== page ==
Noticeably absent also, were Democratic candidate Anita Dempsey-White and Republican candidate Emmakristina Sveen, a Wesleyan student, who is also a candidate for town treasurer.
What was clear, again and again, is the commitment each of the candidates had to Middletown's students and schools. In fact, the questions elicited far more consensus on issues than may have been expected.
The candidates unanimously agreed that teachers did not receive the support, respect and salaries that they deserved. They agreed that schools have never been funded adequately, though they disagreed on what could or should be done about the matter. None of the candidates seemed to like the idea of hiring outside contractors (Sodexo) to do work that could be done by city employees. And they all felt that communication was critical, and could be better. They looked upon the upcoming redistricting as an unattractive necessity. And they seemed surprised and shocked that there is a study hall at the high school with 200 students.
Ask these same questions two years from now of those who get elected, and the simplistic naive idealism of "we'll get this done" may be tempered by the stubborn reality of leaden bureaucracy.
The topic of the "achievement" or "opportunity" gap marked the widest disparity when Republican candidate Chris Petter, an attorney who has represented students in bullying cases, declared that the gap was "not just because of income inequality," but was a result of lack of parental involvement.
|Democratic candidate Chris Drake|
The expected hot topic of the evening, redistricting, proved less so. Democratic candidate Deborah Cain suggested that redistricting to achieve racial balance was essential.
"We don't live in this world alone," Cain said. "We're a mix of people, and students should have the opportunity to meet other people."
Petter agreed that achieving diversity in schools has been proven to be essential for success in many studies, but felt that in redistricting, socioeconomic diversity should not be a goal.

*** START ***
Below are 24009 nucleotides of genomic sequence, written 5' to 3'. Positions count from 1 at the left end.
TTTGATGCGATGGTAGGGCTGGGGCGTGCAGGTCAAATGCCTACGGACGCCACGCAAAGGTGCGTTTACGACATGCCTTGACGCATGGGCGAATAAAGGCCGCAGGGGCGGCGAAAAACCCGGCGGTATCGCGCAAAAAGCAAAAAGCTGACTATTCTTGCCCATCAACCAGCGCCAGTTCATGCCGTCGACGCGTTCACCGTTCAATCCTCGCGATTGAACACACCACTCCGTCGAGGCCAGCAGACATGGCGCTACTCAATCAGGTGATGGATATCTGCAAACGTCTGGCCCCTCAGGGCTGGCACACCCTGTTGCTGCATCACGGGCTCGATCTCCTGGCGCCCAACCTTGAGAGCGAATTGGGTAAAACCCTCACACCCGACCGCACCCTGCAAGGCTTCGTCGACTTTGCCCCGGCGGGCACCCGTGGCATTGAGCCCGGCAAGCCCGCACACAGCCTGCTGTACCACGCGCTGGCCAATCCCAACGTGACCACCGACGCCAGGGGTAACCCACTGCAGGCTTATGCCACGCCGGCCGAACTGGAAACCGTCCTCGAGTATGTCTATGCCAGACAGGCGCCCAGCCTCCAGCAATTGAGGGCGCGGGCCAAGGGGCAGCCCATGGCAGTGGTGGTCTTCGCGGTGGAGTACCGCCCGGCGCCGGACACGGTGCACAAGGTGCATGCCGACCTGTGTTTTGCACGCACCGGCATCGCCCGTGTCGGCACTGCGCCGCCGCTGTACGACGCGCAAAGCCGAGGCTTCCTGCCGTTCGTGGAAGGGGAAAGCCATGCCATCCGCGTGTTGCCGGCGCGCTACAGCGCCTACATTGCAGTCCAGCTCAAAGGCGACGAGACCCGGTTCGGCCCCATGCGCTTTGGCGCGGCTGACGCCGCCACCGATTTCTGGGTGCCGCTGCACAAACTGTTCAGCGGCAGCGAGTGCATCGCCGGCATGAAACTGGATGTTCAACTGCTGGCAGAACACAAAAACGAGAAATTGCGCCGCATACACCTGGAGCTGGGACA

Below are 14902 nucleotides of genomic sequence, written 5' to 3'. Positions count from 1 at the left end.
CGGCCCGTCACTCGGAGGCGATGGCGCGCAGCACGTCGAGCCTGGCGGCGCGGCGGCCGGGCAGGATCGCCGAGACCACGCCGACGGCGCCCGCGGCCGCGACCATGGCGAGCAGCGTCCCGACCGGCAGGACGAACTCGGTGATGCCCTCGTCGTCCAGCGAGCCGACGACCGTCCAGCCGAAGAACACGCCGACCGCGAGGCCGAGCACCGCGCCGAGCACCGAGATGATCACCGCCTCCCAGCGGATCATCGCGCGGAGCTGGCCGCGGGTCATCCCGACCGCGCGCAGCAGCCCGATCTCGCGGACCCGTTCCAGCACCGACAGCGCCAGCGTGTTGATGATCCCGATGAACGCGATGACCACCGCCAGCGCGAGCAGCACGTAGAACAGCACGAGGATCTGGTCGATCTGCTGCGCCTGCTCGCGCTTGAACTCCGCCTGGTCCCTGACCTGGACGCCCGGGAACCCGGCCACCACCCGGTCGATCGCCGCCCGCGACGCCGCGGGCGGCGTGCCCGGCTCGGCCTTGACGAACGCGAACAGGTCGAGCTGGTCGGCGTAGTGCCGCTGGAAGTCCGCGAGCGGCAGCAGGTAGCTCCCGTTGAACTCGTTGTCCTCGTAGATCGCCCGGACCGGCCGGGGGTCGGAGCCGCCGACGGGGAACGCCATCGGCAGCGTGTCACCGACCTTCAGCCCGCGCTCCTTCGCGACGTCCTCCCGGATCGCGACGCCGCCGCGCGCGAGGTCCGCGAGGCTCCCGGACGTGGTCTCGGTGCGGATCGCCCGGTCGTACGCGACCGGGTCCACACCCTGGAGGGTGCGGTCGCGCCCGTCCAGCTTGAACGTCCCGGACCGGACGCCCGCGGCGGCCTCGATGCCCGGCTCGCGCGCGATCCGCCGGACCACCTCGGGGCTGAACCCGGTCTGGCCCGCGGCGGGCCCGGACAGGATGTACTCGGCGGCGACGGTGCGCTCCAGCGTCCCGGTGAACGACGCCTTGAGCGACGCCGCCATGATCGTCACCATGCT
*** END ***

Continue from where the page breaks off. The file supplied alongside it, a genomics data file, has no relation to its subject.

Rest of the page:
"We are obliged to do what needs to be done," Democratic candidate Patricia Alston explained.
On a number of occasions, Republican candidate Troy Meeker emphasized his youth, which also lead to a series of answers, on most topics, revolving around his own personal experiences as a student at Middletown High School.
As a current member of the board, Cheryl McClellan heaved noticeable sighs more than once when new candidates claimed to be able to solve budget problems by simply examining the budget line by line to make cuts so that more dollars could be shifted to the classroom. McClellan attempted to explain how the state consistently undercut funding for education with the ECS formula, and that as a board member she had been frustrated by the lack of support on the state and federal level.
"To fully fund education," McClellan said, "Is more than we can afford."
|Republican candidate Linda Salafia|
While all candidates agreed that teachers needed support, Democratic candidate Marilyn Dunkley suggested that teachers need not reach into their own pockets for supplies, and that they should not have to take work home with them.
|Democratic candidate Marilyn Dunkley|
"I've spoken to a lot of teachers," Dunkley said. "They don't feel like they are being heard."
And perhaps that's the reason that so few showed up for a forum which they sponsored.